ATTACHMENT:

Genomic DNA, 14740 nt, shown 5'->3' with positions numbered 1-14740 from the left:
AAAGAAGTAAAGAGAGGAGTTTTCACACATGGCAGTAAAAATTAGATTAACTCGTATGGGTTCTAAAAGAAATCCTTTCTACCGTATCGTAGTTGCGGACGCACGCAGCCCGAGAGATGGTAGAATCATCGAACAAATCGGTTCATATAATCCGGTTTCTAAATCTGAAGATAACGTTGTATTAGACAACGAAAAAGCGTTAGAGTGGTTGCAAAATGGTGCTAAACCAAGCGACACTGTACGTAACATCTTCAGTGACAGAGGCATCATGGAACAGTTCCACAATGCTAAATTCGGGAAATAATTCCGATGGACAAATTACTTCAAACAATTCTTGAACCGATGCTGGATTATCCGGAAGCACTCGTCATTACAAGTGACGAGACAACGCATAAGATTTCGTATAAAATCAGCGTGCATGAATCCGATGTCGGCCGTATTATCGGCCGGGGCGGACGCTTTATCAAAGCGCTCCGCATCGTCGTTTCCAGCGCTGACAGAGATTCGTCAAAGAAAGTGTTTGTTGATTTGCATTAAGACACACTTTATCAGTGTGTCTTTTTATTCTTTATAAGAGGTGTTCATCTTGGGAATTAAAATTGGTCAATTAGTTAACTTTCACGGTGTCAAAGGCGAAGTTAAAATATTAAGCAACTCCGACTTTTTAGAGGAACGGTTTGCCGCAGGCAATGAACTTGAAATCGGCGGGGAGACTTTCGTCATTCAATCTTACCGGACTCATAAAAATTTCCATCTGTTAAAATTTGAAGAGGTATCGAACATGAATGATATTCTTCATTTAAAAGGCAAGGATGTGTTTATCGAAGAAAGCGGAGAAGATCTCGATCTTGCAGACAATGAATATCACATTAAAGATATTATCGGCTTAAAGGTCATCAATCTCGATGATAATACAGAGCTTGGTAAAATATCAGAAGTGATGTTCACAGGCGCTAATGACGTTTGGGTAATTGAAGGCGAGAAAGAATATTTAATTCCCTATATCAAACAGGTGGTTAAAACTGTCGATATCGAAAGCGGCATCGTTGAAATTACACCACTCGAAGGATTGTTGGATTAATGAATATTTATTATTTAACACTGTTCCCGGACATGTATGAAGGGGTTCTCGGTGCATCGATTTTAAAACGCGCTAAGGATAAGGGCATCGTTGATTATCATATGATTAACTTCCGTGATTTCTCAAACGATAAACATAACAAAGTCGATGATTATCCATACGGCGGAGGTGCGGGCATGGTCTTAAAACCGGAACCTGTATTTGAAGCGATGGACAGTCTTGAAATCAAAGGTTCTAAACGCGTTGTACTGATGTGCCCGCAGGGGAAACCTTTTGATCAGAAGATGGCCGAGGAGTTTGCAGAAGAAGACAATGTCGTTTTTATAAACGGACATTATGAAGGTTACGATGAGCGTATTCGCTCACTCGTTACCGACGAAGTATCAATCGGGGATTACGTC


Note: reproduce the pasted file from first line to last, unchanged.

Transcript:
Genomic DNA, 14740 nt, shown 5'->3' with positions numbered 1-14740 from the left:
AAAGAAGTAAAGAGAGGAGTTTTCACACATGGCAGTAAAAATTAGATTAACTCGTATGGGTTCTAAAAGAAATCCTTTCTACCGTATCGTAGTTGCGGACGCACGCAGCCCGAGAGATGGTAGAATCATCGAACAAATCGGTTCATATAATCCGGTTTCTAAATCTGAAGATAACGTTGTATTAGACAACGAAAAAGCGTTAGAGTGGTTGCAAAATGGTGCTAAACCAAGCGACACTGTACGTAACATCTTCAGTGACAGAGGCATCATGGAACAGTTCCACAATGCTAAATTCGGGAAATAATTCCGATGGACAAATTACTTCAAACAATTCTTGAACCGATGCTGGATTATCCGGAAGCACTCGTCATTACAAGTGACGAGACAACGCATAAGATTTCGTATAAAATCAGCGTGCATGAATCCGATGTCGGCCGTATTATCGGCCGGGGCGGACGCTTTATCAAAGCGCTCCGCATCGTCGTTTCCAGCGCTGACAGAGATTCGTCAAAGAAAGTGTTTGTTGATTTGCATTAAGACACACTTTATCAGTGTGTCTTTTTATTCTTTATAAGAGGTGTTCATCTTGGGAATTAAAATTGGTCAATTAGTTAACTTTCACGGTGTCAAAGGCGAAGTTAAAATATTAAGCAACTCCGACTTTTTAGAGGAACGGTTTGCCGCAGGCAATGAACTTGAAATCGGCGGGGAGACTTTCGTCATTCAATCTTACCGGACTCATAAAAATTTCCATCTGTTAAAATTTGAAGAGGTATCGAACATGAATGATATTCTTCATTTAAAAGGCAAGGATGTGTTTATCGAAGAAAGCGGAGAAGATCTCGATCTTGCAGACAATGAATATCACATTAAAGATATTATCGGCTTAAAGGTCATCAATCTCGATGATAATACAGAGCTTGGTAAAATATCAGAAGTGATGTTCACAGGCGCTAATGACGTTTGGGTAATTGAAGGCGAGAAAGAATATTTAATTCCCTATATCAAACAGGTGGTTAAAACTGTCGATATCGAAAGCGGCATCGTTGAAATTACACCACTCGAAGGATTGTTGGATTAATGAATATTTATTATTTAACACTGTTCCCGGACATGTATGAAGGGGTTCTCGGTGCATCGATTTTAAAACGCGCTAAGGATAAGGGCATCGTTGATTATCATATGATTAACTTCCGTGATTTCTCAAACGATAAACATAACAAAGTCGATGATTATCCATACGGCGGAGGTGCGGGCATGGTCTTAAAACCGGAACCTGTATTTGAAGCGATGGACAGTCTTGAAATCAAAGGTTCTAAACGCGTTGTACTGATGTGCCCGCAGGGGAAACCTTTTGATCAGAAGATGGCCGAGGAGTTTGCAGAAGAAGACAATGTCGTTTTTATAAACGGACATTATGAAGGTTACGATGAGCGTATTCGCTCACTCGTTACCGACGAAGTATCAATCGGGGATTACGTC